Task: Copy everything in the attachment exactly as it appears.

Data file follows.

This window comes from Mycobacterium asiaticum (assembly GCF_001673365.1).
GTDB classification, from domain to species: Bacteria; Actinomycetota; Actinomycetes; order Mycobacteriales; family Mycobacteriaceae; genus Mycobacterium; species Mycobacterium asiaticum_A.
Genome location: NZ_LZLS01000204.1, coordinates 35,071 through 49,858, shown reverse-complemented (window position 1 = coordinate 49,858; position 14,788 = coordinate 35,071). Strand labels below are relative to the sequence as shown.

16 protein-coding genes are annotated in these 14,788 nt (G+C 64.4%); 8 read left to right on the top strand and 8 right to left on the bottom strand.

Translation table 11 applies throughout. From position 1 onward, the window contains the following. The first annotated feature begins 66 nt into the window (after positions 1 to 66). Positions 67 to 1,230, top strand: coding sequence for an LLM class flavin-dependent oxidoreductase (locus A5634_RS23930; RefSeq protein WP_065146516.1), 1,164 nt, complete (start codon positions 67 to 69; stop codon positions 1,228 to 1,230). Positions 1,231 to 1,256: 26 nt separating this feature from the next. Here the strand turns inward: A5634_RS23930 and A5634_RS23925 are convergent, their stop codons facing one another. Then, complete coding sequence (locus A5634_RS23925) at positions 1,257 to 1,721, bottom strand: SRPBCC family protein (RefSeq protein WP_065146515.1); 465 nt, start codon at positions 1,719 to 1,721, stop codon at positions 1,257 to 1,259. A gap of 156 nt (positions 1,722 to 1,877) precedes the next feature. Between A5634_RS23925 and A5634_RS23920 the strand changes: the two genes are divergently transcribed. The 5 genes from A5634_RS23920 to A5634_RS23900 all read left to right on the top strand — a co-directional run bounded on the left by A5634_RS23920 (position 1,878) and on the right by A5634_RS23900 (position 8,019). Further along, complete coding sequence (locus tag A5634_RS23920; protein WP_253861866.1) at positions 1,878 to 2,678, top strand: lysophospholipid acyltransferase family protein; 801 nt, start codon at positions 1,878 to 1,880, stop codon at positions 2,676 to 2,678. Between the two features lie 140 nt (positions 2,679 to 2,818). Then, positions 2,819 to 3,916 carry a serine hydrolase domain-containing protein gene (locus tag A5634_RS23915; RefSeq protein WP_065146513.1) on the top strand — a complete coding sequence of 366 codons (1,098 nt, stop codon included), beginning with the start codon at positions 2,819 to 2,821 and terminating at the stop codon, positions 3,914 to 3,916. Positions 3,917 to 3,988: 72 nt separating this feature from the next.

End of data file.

This window comes from Mycobacterium asiaticum (assembly GCF_001673365.1).
GTDB classification, from domain to species: Bacteria; Actinomycetota; Actinomycetes; order Mycobacteriales; family Mycobacteriaceae; genus Mycobacterium; species Mycobacterium asiaticum_A.
Genome location: NZ_LZLS01000204.1, coordinates 35,071 through 49,858, shown reverse-complemented (window position 1 = coordinate 49,858; position 14,788 = coordinate 35,071). Strand labels below are relative to the sequence as shown.

16 protein-coding genes are annotated in these 14,788 nt (G+C 64.4%); 8 read left to right on the top strand and 8 right to left on the bottom strand.

Translation table 11 applies throughout. From position 1 onward, the window contains the following. The first annotated feature begins 66 nt into the window (after positions 1 to 66). Positions 67 to 1,230, top strand: coding sequence for an LLM class flavin-dependent oxidoreductase (locus A5634_RS23930; RefSeq protein WP_065146516.1), 1,164 nt, complete (start codon positions 67 to 69; stop codon positions 1,228 to 1,230). Positions 1,231 to 1,256: 26 nt separating this feature from the next. Here the strand turns inward: A5634_RS23930 and A5634_RS23925 are convergent, their stop codons facing one another. Then, complete coding sequence (locus A5634_RS23925) at positions 1,257 to 1,721, bottom strand: SRPBCC family protein (RefSeq protein WP_065146515.1); 465 nt, start codon at positions 1,719 to 1,721, stop codon at positions 1,257 to 1,259. A gap of 156 nt (positions 1,722 to 1,877) precedes the next feature. Between A5634_RS23925 and A5634_RS23920 the strand changes: the two genes are divergently transcribed. The 5 genes from A5634_RS23920 to A5634_RS23900 all read left to right on the top strand — a co-directional run bounded on the left by A5634_RS23920 (position 1,878) and on the right by A5634_RS23900 (position 8,019). Further along, complete coding sequence (locus tag A5634_RS23920; protein WP_253861866.1) at positions 1,878 to 2,678, top strand: lysophospholipid acyltransferase family protein; 801 nt, start codon at positions 1,878 to 1,880, stop codon at positions 2,676 to 2,678. Between the two features lie 140 nt (positions 2,679 to 2,818). Then, positions 2,819 to 3,916 carry a serine hydrolase domain-containing protein gene (locus tag A5634_RS23915; RefSeq protein WP_065146513.1) on the top strand — a complete coding sequence of 366 codons (1,098 nt, stop codon included), beginning with the start codon at positions 2,819 to 2,821 and terminating at the stop codon, positions 3,914 to 3,916. Positions 3,917 to 3,988: 72 nt separating this feature from the next.